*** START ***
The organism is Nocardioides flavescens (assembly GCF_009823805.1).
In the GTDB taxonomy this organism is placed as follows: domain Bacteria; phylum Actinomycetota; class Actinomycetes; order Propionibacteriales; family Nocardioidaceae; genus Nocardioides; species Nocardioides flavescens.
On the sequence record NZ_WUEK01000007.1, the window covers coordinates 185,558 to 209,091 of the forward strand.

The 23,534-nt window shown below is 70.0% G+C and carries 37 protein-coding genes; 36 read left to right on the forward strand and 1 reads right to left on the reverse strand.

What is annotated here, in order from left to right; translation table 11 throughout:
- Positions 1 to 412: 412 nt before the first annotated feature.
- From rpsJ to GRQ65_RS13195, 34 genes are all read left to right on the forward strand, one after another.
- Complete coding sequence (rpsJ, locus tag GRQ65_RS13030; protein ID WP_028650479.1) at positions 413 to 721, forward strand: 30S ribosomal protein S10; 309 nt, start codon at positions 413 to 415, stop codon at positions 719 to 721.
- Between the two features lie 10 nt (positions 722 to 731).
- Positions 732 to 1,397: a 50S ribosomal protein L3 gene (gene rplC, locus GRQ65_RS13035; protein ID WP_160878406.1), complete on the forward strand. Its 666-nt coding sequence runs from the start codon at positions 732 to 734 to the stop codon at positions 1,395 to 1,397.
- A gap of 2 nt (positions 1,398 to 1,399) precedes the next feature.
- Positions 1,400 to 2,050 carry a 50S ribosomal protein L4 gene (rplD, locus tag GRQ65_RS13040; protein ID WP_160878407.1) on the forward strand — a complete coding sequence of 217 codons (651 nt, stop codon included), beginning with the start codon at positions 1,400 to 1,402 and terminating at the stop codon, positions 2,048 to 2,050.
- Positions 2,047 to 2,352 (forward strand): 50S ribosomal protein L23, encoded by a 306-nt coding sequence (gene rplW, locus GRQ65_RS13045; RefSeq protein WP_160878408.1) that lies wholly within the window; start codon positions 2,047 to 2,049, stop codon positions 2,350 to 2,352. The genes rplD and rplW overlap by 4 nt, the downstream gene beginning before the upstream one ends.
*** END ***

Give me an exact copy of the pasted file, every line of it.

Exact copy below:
The organism is Nocardioides flavescens (assembly GCF_009823805.1).
In the GTDB taxonomy this organism is placed as follows: domain Bacteria; phylum Actinomycetota; class Actinomycetes; order Propionibacteriales; family Nocardioidaceae; genus Nocardioides; species Nocardioides flavescens.
On the sequence record NZ_WUEK01000007.1, the window covers coordinates 185,558 to 209,091 of the forward strand.

The 23,534-nt window shown below is 70.0% G+C and carries 37 protein-coding genes; 36 read left to right on the forward strand and 1 reads right to left on the reverse strand.

What is annotated here, in order from left to right; translation table 11 throughout:
- Positions 1 to 412: 412 nt before the first annotated feature.
- From rpsJ to GRQ65_RS13195, 34 genes are all read left to right on the forward strand, one after another.
- Complete coding sequence (rpsJ, locus tag GRQ65_RS13030; protein ID WP_028650479.1) at positions 413 to 721, forward strand: 30S ribosomal protein S10; 309 nt, start codon at positions 413 to 415, stop codon at positions 719 to 721.
- Between the two features lie 10 nt (positions 722 to 731).
- Positions 732 to 1,397: a 50S ribosomal protein L3 gene (gene rplC, locus GRQ65_RS13035; protein ID WP_160878406.1), complete on the forward strand. Its 666-nt coding sequence runs from the start codon at positions 732 to 734 to the stop codon at positions 1,395 to 1,397.
- A gap of 2 nt (positions 1,398 to 1,399) precedes the next feature.
- Positions 1,400 to 2,050 carry a 50S ribosomal protein L4 gene (rplD, locus tag GRQ65_RS13040; protein ID WP_160878407.1) on the forward strand — a complete coding sequence of 217 codons (651 nt, stop codon included), beginning with the start codon at positions 1,400 to 1,402 and terminating at the stop codon, positions 2,048 to 2,050.
- Positions 2,047 to 2,352 (forward strand): 50S ribosomal protein L23, encoded by a 306-nt coding sequence (gene rplW, locus GRQ65_RS13045; RefSeq protein WP_160878408.1) that lies wholly within the window; start codon positions 2,047 to 2,049, stop codon positions 2,350 to 2,352. The genes rplD and rplW overlap by 4 nt, the downstream gene beginning before the upstream one ends.